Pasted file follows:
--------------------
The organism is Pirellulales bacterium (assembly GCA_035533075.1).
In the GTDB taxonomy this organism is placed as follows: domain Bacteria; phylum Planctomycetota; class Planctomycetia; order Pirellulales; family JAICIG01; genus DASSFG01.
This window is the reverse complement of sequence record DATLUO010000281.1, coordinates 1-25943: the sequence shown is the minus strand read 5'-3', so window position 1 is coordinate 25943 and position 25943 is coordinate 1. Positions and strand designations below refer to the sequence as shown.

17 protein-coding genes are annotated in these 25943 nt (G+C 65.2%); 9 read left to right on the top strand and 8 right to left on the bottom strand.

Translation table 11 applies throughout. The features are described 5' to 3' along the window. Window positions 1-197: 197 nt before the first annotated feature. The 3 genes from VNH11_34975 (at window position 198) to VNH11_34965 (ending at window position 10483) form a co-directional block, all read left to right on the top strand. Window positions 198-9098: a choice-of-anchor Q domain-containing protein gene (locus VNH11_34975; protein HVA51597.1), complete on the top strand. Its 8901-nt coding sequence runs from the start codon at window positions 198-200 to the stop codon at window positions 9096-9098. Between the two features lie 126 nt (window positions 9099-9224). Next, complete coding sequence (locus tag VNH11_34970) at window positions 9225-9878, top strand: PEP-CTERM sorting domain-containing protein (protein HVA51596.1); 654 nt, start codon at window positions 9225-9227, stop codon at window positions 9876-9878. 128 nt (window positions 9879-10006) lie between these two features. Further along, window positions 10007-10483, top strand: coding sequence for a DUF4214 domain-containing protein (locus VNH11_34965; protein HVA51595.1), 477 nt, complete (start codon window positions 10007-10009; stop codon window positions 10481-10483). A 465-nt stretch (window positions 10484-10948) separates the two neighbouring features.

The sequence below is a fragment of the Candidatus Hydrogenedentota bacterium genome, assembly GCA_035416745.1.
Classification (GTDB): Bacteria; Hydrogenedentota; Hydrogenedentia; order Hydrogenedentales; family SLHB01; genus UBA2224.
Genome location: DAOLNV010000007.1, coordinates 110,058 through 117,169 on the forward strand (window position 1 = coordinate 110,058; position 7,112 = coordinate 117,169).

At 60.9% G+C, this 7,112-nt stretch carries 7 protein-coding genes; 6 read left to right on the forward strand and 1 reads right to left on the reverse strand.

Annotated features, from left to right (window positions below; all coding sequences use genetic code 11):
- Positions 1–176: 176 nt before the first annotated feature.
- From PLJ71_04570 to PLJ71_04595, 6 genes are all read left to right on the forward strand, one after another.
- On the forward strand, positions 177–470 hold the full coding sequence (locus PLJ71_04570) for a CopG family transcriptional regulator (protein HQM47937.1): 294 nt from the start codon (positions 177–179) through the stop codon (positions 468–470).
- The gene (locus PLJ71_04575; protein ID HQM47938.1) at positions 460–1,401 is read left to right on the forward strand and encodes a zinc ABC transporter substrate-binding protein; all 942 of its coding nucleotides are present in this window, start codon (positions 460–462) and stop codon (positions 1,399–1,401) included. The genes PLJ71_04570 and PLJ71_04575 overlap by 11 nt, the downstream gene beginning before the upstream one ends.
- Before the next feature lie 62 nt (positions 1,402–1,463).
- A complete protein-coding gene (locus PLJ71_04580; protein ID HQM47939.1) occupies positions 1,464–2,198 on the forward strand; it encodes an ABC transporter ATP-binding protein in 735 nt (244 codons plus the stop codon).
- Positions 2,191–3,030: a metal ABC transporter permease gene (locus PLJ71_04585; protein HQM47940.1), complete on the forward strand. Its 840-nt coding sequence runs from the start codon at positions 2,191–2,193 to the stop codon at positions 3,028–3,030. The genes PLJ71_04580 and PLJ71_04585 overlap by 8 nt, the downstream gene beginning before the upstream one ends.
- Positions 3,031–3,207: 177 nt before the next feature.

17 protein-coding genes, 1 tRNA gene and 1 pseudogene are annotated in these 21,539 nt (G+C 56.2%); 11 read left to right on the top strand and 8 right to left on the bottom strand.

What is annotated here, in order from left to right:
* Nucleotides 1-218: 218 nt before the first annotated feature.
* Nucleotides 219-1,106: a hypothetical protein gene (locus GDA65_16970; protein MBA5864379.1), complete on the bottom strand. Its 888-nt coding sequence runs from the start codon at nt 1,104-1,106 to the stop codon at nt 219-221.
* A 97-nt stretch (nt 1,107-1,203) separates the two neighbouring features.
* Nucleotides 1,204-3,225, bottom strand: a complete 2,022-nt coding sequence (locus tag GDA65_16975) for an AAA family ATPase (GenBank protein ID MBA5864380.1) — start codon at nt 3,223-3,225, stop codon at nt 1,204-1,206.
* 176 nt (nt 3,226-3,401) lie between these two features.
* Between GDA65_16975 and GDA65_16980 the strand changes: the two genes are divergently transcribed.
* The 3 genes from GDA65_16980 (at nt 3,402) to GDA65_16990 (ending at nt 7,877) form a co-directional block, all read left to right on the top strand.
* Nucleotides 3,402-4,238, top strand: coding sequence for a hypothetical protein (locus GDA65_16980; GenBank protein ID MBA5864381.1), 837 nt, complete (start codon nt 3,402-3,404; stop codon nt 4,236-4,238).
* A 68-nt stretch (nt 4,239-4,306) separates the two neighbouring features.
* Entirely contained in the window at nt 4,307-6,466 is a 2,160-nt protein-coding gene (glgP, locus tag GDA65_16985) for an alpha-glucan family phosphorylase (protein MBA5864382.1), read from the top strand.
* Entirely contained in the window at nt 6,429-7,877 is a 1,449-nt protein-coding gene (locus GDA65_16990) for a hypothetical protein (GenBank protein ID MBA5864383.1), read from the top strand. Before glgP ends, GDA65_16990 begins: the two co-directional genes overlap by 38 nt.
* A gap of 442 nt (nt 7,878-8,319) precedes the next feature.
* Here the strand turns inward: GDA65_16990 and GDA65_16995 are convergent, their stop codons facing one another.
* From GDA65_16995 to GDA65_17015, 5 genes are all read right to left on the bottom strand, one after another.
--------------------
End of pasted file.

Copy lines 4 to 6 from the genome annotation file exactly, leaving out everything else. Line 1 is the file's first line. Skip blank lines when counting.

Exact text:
17 protein-coding genes are annotated in these 25943 nt (G+C 65.2%); 9 read left to right on the top strand and 8 right to left on the bottom strand.

Translation table 11 applies throughout. The features are described 5' to 3' along the window. Window positions 1-197: 197 nt before the first annotated feature. The 3 genes from VNH11_34975 (at window position 198) to VNH11_34965 (ending at window position 10483) form a co-directional block, all read left to right on the top strand. Window positions 198-9098: a choice-of-anchor Q domain-containing protein gene (locus VNH11_34975; protein HVA51597.1), complete on the top strand. Its 8901-nt coding sequence runs from the start codon at window positions 198-200 to the stop codon at window positions 9096-9098. Between the two features lie 126 nt (window positions 9099-9224). Next, complete coding sequence (locus tag VNH11_34970) at window positions 9225-9878, top strand: PEP-CTERM sorting domain-containing protein (protein HVA51596.1); 654 nt, start codon at window positions 9225-9227, stop codon at window positions 9876-9878. 128 nt (window positions 9879-10006) lie between these two features. Further along, window positions 10007-10483, top strand: coding sequence for a DUF4214 domain-containing protein (locus VNH11_34965; protein HVA51595.1), 477 nt, complete (start codon window positions 10007-10009; stop codon window positions 10481-10483). A 465-nt stretch (window positions 10484-10948) separates the two neighbouring features.

The sequence below is a fragment of the Candidatus Hydrogenedentota bacterium genome, assembly GCA_035416745.1.